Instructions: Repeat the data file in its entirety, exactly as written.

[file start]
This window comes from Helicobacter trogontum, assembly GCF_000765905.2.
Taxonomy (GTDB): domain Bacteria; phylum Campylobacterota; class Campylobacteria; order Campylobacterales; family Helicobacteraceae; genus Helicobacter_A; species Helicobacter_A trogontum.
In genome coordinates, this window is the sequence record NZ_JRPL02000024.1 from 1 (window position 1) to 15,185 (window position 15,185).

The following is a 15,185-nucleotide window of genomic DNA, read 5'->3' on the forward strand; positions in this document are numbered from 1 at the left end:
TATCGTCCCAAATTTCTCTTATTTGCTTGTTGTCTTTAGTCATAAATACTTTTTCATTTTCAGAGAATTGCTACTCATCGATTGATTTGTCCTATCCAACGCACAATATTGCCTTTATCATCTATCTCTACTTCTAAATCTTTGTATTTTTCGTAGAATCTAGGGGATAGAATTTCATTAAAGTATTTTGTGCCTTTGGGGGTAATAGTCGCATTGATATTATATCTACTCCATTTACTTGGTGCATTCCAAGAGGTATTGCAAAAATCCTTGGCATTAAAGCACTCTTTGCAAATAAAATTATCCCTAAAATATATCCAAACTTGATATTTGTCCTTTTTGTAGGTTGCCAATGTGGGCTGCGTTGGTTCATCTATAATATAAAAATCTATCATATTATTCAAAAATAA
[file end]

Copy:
This window comes from Helicobacter trogontum, assembly GCF_000765905.2.
Taxonomy (GTDB): domain Bacteria; phylum Campylobacterota; class Campylobacteria; order Campylobacterales; family Helicobacteraceae; genus Helicobacter_A; species Helicobacter_A trogontum.
In genome coordinates, this window is the sequence record NZ_JRPL02000024.1 from 1 (window position 1) to 15,185 (window position 15,185).

The following is a 15,185-nucleotide window of genomic DNA, read 5'->3' on the forward strand; positions in this document are numbered from 1 at the left end:
TATCGTCCCAAATTTCTCTTATTTGCTTGTTGTCTTTAGTCATAAATACTTTTTCATTTTCAGAGAATTGCTACTCATCGATTGATTTGTCCTATCCAACGCACAATATTGCCTTTATCATCTATCTCTACTTCTAAATCTTTGTATTTTTCGTAGAATCTAGGGGATAGAATTTCATTAAAGTATTTTGTGCCTTTGGGGGTAATAGTCGCATTGATATTATATCTACTCCATTTACTTGGTGCATTCCAAGAGGTATTGCAAAAATCCTTGGCATTAAAGCACTCTTTGCAAATAAAATTATCCCTAAAATATATCCAAACTTGATATTTGTCCTTTTTGTAGGTTGCCAATGTGGGCTGCGTTGGTTCATCTATAATATAAAAATCTATCATATTATTCAAAAATAA